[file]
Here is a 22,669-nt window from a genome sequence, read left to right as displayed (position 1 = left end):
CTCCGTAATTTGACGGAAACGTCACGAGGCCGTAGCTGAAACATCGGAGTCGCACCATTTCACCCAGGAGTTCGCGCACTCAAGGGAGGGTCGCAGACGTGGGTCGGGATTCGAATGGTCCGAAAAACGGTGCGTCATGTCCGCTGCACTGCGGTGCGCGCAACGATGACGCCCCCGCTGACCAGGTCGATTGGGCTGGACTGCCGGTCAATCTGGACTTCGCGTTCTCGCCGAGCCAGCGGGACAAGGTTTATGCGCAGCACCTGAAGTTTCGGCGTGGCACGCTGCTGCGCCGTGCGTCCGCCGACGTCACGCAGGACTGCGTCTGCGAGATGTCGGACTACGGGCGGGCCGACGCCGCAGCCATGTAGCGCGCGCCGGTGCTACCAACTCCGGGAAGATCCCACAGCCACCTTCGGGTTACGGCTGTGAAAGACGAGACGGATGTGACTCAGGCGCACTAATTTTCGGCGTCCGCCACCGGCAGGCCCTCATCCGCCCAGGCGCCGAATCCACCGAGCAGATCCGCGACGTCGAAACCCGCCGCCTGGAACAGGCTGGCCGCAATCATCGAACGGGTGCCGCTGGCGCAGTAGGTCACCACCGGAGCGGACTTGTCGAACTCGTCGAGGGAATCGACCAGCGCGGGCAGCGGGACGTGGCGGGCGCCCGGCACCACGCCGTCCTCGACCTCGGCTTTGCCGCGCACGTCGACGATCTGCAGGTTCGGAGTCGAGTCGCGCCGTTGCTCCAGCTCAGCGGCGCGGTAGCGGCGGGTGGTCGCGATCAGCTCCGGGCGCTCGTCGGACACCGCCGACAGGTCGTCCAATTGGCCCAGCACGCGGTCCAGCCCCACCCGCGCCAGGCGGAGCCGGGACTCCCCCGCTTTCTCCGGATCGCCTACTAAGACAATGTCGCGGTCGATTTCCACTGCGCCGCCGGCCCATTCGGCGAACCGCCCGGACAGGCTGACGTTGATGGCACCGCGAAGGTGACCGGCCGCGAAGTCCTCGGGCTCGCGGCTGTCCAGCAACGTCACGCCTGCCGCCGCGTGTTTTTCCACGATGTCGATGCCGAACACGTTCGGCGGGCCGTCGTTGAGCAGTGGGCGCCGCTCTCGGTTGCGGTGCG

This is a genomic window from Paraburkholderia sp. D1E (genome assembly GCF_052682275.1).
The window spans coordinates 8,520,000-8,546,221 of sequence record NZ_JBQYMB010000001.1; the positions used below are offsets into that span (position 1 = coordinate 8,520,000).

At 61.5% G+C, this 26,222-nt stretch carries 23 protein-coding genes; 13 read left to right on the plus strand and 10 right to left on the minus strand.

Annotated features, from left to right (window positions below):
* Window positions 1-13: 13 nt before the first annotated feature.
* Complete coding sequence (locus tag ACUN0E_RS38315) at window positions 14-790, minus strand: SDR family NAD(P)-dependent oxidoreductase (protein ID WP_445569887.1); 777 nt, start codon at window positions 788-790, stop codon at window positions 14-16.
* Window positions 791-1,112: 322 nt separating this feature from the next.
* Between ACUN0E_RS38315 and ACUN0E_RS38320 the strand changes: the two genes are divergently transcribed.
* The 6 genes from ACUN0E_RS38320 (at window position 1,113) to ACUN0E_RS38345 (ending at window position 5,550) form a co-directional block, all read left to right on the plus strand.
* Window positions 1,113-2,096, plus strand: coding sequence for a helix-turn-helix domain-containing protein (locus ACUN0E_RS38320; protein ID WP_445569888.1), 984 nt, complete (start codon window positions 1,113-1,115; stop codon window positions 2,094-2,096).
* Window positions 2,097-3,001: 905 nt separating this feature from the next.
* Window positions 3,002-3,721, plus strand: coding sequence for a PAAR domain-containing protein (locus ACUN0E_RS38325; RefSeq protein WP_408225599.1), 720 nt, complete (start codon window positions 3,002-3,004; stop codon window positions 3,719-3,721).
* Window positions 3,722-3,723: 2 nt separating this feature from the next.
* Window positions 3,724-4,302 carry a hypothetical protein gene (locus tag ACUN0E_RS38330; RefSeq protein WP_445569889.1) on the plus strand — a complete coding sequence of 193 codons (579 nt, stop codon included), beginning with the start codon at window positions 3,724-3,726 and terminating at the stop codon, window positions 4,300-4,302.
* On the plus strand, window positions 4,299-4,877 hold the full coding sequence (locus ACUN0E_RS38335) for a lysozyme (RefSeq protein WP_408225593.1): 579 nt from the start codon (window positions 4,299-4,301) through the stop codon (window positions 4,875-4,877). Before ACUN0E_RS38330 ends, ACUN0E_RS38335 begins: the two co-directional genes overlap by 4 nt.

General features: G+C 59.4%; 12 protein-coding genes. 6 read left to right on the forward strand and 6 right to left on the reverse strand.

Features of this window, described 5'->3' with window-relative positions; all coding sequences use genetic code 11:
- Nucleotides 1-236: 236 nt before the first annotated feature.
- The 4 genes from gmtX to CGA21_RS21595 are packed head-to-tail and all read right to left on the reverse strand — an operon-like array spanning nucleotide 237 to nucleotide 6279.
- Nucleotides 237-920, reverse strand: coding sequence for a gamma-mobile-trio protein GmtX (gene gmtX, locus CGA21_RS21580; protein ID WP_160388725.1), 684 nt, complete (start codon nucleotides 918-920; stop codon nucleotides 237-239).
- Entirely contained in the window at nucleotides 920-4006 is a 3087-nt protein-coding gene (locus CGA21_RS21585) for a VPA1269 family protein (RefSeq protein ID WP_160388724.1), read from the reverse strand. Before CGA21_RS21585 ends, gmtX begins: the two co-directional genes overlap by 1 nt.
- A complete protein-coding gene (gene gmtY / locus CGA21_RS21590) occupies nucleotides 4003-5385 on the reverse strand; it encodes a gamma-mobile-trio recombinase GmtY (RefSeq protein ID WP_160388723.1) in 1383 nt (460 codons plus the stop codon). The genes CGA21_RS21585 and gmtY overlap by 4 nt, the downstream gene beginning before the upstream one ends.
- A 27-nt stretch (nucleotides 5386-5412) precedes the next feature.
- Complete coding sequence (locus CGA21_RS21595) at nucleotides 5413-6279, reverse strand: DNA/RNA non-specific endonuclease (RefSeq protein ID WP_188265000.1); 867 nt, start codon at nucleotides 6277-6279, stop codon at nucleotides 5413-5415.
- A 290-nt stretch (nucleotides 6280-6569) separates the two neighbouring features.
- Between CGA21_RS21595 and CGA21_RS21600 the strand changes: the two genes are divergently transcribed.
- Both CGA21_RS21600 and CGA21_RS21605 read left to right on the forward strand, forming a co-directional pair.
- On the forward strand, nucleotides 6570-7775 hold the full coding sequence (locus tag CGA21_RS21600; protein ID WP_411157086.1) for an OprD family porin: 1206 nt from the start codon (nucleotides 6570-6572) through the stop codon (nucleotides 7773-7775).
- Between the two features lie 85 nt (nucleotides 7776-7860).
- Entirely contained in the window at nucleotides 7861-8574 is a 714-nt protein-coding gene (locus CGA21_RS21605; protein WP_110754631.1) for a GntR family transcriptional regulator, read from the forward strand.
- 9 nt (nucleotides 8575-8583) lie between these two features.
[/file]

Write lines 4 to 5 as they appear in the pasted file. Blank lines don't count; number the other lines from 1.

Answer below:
The window spans coordinates 8,520,000-8,546,221 of sequence record NZ_JBQYMB010000001.1; the positions used below are offsets into that span (position 1 = coordinate 8,520,000).

At 61.5% G+C, this 26,222-nt stretch carries 23 protein-coding genes; 13 read left to right on the plus strand and 10 right to left on the minus strand.